L.M.D.C. returns to Chinatown for second meeting

By Elizabeth O’Brien

The Lower Manhattan Development Corporation returned to Chinatown last week to hold an extra meeting after protestors criticized the timing and the format of the neighborhood workshop held there three weeks ago.

Over July and August, the L.M.D.C. held a series of six brainstorming sessions for Downtowners, asking residents and workers for ideas on how the corporation should spend its remaining $1.3 billion. At the Chinatown meeting on July 31, participants interrupted L.M.D.C. speakers to ask why it had taken the corporation nearly two years after the Sept. 11 attacks to come to their neighborhood. Protestors outside the venue demanded that more people be allowed to join the invitation-only forum.

The L.M.D.C. scheduled a seventh workshop in response to these concerns, held last Thursday at P.S. 1 on Henry St. Community members needed an invitation to participate, but extensive efforts were made to include as many different people as possible, said Matthew Higgins, chief operating officer of the L.M.D.C.

“We’ve always said we’re willing to come back if necessary,” Higgins said before the event. “There was a feeling that there was more interest than could be accommodated in that night.”

Five police officers patrolled the entrance to the school and the meeting room, but the event passed without the kind of protests that characterized the first Chinatown workshop. Some participants applauded the L.M.D.C. for responding to their concerns and scheduling a second neighborhood meeting in a larger space than the first.

“I think it’s great,” said Kevin Chu, of the Garment Industry Development Corporation. Chu attended the previous Chinatown meeting, where he said that many people didn’t have time to voice their opinions to the entire group. “Hopefully, they’ll give everyone an opportunity today,” he added.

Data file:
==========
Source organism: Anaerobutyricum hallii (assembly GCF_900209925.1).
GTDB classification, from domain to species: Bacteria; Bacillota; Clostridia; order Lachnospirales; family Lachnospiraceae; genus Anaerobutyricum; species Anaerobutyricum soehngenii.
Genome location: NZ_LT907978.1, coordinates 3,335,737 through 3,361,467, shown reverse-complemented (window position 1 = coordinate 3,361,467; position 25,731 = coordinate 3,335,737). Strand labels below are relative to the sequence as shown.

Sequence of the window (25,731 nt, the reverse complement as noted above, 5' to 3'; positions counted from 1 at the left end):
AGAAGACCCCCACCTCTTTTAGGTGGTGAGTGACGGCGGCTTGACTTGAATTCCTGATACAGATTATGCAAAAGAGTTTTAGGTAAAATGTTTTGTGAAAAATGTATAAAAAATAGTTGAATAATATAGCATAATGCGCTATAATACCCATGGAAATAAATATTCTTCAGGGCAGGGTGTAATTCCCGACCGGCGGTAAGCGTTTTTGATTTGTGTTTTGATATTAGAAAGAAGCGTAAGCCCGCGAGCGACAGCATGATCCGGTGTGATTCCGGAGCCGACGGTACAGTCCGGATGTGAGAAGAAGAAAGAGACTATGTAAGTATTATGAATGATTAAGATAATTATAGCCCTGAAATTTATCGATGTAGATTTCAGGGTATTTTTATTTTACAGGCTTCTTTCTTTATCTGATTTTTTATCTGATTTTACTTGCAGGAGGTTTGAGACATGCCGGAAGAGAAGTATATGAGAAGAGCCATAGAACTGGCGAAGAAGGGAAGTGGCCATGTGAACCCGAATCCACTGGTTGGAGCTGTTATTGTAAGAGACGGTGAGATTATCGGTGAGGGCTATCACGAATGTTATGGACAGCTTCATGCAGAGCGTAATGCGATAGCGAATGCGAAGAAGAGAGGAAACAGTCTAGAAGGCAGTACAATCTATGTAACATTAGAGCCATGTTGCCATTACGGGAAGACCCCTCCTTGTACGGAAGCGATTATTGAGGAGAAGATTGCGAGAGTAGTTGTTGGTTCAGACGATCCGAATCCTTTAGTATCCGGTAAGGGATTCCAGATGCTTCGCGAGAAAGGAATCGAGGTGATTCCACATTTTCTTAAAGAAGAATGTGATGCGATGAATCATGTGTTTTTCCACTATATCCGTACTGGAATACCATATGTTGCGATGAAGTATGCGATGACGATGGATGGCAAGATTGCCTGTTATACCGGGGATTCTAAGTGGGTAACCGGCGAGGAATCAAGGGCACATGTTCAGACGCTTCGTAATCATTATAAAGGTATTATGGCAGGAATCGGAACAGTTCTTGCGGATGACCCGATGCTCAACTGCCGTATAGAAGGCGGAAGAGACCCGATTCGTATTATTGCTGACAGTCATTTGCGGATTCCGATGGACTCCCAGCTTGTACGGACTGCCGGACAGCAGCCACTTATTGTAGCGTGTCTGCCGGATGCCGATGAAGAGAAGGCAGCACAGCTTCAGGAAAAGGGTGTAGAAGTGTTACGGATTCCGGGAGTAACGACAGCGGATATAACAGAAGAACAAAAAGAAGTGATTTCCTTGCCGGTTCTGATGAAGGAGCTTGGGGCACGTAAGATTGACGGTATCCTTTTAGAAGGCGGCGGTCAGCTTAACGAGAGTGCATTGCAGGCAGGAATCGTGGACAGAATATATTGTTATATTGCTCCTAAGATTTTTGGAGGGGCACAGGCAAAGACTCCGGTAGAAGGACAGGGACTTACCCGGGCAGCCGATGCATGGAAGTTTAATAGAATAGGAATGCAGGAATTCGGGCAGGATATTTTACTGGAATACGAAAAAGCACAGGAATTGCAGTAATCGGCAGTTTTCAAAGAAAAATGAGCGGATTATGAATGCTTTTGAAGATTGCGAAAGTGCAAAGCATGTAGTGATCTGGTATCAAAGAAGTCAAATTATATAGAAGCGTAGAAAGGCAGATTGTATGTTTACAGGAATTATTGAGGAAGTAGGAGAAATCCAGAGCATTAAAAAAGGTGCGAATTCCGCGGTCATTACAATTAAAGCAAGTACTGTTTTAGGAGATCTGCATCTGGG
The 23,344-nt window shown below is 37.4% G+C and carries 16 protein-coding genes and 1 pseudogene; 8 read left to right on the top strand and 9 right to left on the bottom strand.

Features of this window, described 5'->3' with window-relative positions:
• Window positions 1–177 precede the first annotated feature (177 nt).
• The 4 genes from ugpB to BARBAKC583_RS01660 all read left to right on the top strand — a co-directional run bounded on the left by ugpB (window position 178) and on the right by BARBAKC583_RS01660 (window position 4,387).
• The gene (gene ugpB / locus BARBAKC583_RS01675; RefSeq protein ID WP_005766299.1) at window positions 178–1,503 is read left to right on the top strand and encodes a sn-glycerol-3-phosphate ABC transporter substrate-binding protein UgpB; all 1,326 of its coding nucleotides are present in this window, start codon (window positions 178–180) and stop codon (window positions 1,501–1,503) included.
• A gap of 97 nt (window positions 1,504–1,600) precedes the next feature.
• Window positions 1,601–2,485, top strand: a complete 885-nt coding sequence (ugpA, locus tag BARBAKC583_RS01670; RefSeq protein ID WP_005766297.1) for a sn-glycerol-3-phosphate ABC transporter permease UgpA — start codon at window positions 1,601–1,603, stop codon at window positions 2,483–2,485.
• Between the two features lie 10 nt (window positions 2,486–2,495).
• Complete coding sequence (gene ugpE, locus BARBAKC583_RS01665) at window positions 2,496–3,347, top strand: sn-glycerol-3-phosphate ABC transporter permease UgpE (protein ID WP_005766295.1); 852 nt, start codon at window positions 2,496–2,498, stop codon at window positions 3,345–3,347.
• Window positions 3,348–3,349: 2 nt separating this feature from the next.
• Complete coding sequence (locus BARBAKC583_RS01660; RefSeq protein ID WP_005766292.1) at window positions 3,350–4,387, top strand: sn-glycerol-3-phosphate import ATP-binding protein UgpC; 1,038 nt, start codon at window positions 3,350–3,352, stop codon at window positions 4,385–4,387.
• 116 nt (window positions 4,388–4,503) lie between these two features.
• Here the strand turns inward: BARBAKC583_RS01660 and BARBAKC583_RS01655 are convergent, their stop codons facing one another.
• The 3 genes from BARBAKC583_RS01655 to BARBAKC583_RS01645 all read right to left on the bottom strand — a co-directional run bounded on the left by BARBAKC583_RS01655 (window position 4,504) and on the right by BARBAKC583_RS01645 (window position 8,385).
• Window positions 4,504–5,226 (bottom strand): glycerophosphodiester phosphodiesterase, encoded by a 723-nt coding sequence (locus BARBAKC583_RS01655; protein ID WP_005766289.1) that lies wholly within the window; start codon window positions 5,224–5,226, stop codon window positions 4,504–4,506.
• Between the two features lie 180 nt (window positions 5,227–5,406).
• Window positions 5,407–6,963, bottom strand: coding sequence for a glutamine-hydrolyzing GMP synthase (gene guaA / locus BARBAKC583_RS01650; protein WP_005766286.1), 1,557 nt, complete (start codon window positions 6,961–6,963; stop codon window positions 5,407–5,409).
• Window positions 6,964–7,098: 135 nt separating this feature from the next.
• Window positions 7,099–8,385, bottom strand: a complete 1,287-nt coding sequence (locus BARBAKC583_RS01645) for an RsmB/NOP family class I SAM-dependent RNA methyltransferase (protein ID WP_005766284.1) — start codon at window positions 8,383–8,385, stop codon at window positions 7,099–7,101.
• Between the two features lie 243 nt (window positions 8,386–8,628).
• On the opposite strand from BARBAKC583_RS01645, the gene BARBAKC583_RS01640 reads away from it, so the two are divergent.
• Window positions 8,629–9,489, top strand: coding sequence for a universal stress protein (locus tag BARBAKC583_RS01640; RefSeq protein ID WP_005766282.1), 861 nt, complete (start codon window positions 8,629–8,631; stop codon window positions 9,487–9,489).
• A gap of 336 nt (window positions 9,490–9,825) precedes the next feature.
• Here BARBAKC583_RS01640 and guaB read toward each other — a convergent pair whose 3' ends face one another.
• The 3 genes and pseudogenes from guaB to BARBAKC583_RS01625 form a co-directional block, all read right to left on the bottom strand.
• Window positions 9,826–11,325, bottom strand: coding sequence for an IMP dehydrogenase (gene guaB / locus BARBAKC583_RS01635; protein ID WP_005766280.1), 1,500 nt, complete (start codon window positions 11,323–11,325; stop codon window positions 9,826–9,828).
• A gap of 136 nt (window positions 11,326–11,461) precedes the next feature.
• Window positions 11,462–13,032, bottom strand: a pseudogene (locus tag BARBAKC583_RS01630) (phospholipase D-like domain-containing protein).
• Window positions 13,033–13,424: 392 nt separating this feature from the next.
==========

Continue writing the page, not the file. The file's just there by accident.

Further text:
Community members did air their grievances, however. In a scheduled, 30-minute open mic session, people spoke of feeling neglected in the distribution of 9/11 aid and in the overall rebuilding process.

“We are not being taken care of down here,” said Sister Pietrina Raccuglia, head of Cabrini Immigrant Services on the Lower East Side.

Raccuglia and others spoke of what they called the arbitrary geographic boundaries that determined the amount of money residents could receive under the L.M.D.C. residential grant program. Some at the meeting said that they were denied residential grant money even though they lived in neighborhoods near the Twin Towers.

Mercedes Ruiz, of 175 Eldridge St., said that she is trying to appeal the L.M.D.C.’s rejection of her residential grant application. Since Ruiz, 82, lives north of Delancey St., her apartment falls outside the corporation’s three eligibility zones. Ruiz said that she lived only 260 ft. outside of Zone 3, according to the measurements of a construction worker. Residents of Zone 3 were eligible to receive a one-time payment of $1,000 from the L.M.D.C.

“I’m not going to get rich from $1,000,” Ruiz said. “It’s just the principle. We were left out.”

Ruiz said that many people in her building sought psychological counseling after the terror attack. Other residents spoke of asthma that had either developed or gotten worse since the trade center collapse.

The deadline for applying to the residential grant program expired in May. Joanna Rose, an L.M.D.C. spokesperson, said that she could not comment on whether the L.M.D.C. would retroactively revise the program’s eligibility criteria, but said that the corporation would consider all comments made at Thursday’s meeting.